Our owned and controlled lot position in the southern region increased by 11% compared to last year and increased by 5% in the northern region compared to a year ago. 34% of our owned and controlled lots are in the northern region, while the balance roughly 66% is in the southern region. We have a very strong land position. Companywide, we own approximately 22,700 lots, which equates to a roughly two and a half year supply. On top of that we control the option contracts and additional 20,300 lots. So in total, our owned and controlled lots are approximately 43,000 lots or about a five year supply. Based on a record backlog, we expect to finish out the year with another very strong performance. Our financial condition is strong with $1.5 billion of equity at September 30th and a book value of $53 per share. We ended the quarter with a cash balance of $221 million and zero borrowings under our $550 million unsecured revolving credit facility. This resulted in a net debt to net cap ratio of 24%. Our company is in excellent shape, the best shape ever and we are poised to have an outstanding fourth quarter and an outstanding full year in 2021.

With that, I'll turn it over to Phil.

Phillip Creek -- Executive Vice President and Chief Financial Officer

Thanks Bob. New contracts for the third quarter decreased to 1,964 compared to 2,949 for last year's third quarter. And in last year's third quarter our new contracts were a record and we're up 71% from the prior year. Our new contracts were down 32% in July down 41% in August and down 24% in September and our cancellation rate was 8% in the third quarter. As to our buyer profile about 50% of our third quarter sales were the first time buyers compared to 51% in the second quarter. In addition, 39% of our third quarter sales were inventory homes compared to 43% in the second quarter. Our community GAAP was 176 at the end of the quarter, compared to 207 at the end of last year's third quarter and the breakdown by region is 85 in the northern region and 91 in the southern region. During the quarter, we opened 26 new communities while closing 25 and during last year's third quarter we opened 12 new communities. We have opened 63 new communities in the first nine months of this year compared to 51 last year. We delivered 2,045 homes in the third quarter, delivering 37% of our backlog compared to 58% a year ago. Year-to-date, we delivered 6,322 homes, which is 16% more than a year ago. We now have 5,300 homes in the field, which is 20% more than the 4,000 we had this time last year.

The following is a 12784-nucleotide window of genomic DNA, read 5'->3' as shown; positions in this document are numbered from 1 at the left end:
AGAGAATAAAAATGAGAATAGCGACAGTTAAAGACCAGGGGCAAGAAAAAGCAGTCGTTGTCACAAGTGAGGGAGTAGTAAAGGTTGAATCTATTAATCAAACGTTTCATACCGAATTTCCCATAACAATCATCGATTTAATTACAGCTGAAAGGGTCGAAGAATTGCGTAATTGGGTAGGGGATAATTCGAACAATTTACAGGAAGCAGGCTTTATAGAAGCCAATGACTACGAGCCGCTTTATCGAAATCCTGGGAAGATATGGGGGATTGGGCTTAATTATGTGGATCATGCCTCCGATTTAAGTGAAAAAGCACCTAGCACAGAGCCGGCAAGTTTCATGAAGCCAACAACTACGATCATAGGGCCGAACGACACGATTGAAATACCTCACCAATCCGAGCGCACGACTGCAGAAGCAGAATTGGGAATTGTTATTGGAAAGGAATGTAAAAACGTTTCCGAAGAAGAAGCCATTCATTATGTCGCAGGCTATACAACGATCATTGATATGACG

Revenue increased 7% in the third quarter reaching a third quarter record $904 million. Our average closing price for the quarter was $430,000, a 13% increase when compared to last year's third quarter average closing price at $380,000. And our backlog average sale price is an all-time record of $471,000 up from $404,000 a year ago and our backlog average sale price for our smart series is $374,000. Our third quarter gross margin was 24.5%, up 160 basis points year-over-year. And our third quarter s SG&A expenses were 10.7 of revenue improving 90 basis points compared to 11.6 a year ago, this reflects greater operating leverage and it was our lowest third quarter percentage in our company history. Interest expense decreased $1.3 million for the quarter compared to last year. Interest incurred for the quarter was $9.3 million compared to $10 million a year ago. This decrease is due to lower outstanding borrowings and higher interest capitalization due to higher levels inventory under development than last year. And during the third quarter we issued $300 million of senior notes due 2030 and used the majority of the proceeds to redeem all of our $250 million of senior notes that were due in 2025. This resulted in the $9.1 million loss on early extinguishment of debt. We are very pleased with our returns for the third quarter.

Our pre-tax income was 13% and 14% excluding our debt charge versus 11% a year ago, and our return on equity was 27% versus 19% a year ago. During the quarter, we generated $132 million of EBITDA compared to $111 million last year's third quarter. And we used $34 million of cash flow from operations for the first nine months compared to generating $197 million a year ago, primarily due to our increased land purchases. We have $23 million of capitalized interest on our balance sheet this is about 1% of our total assets. And our effective tax rate was 22% in the third quarter compared to 23% in last year's third quarter. We currently estimate our annual effective rate this year to be around 22%. And our earnings per diluted share for the quarter increased to $3.03 per share from $2.51 per share last year. During the quarter we repurchase 243,000 of our outstanding common shares for $16 million, and we have $84 million available under our current repurchase authority. Our current plans based on the existing market conditions are to continue repurchasing our shares.

Now, I'll turn it over to Derek to cover our mortgage company results.

Derek Klutch -- President, Mortgage Company